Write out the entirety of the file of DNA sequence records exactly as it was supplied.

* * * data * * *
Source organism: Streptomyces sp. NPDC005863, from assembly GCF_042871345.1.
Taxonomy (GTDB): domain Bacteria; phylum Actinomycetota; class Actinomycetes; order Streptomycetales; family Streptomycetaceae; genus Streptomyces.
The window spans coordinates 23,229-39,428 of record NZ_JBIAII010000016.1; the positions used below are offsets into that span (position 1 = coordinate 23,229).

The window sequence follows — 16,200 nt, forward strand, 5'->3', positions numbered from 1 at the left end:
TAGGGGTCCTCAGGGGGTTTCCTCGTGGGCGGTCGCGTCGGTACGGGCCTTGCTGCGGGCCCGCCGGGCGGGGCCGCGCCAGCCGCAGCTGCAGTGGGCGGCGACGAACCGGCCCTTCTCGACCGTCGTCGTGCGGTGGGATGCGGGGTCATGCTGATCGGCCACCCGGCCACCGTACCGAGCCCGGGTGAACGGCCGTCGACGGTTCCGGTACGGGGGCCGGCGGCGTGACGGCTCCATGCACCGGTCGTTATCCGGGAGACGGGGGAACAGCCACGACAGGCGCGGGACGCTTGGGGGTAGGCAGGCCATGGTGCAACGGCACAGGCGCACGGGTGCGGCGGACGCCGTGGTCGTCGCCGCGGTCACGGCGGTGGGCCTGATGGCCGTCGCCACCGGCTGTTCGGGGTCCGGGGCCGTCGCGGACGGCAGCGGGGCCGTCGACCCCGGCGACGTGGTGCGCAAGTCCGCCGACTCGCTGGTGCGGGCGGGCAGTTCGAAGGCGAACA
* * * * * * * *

Source organism: Streptomyces sp. NPDC005863, from assembly GCF_042871345.1.
Taxonomy (GTDB): domain Bacteria; phylum Actinomycetota; class Actinomycetes; order Streptomycetales; family Streptomycetaceae; genus Streptomyces.
The window spans coordinates 23,229-39,428 of record NZ_JBIAII010000016.1; the positions used below are offsets into that span (position 1 = coordinate 23,229).

The window sequence follows — 16,200 nt, forward strand, 5'->3', positions numbered from 1 at the left end:
TAGGGGTCCTCAGGGGGTTTCCTCGTGGGCGGTCGCGTCGGTACGGGCCTTGCTGCGGGCCCGCCGGGCGGGGCCGCGCCAGCCGCAGCTGCAGTGGGCGGCGACGAACCGGCCCTTCTCGACCGTCGTCGTGCGGTGGGATGCGGGGTCATGCTGATCGGCCACCCGGCCACCGTACCGAGCCCGGGTGAACGGCCGTCGACGGTTCCGGTACGGGGGCCGGCGGCGTGACGGCTCCATGCACCGGTCGTTATCCGGGAGACGGGGGAACAGCCACGACAGGCGCGGGACGCTTGGGGGTAGGCAGGCCATGGTGCAACGGCACAGGCGCACGGGTGCGGCGGACGCCGTGGTCGTCGCCGCGGTCACGGCGGTGGGCCTGATGGCCGTCGCCACCGGCTGTTCGGGGTCCGGGGCCGTCGCGGACGGCAGCGGGGCCGTCGACCCCGGCGACGTGGTGCGCAAGTCCGCCGACTCGCTGGTGCGGGCGGGCAGTTCGAAGGCGAACA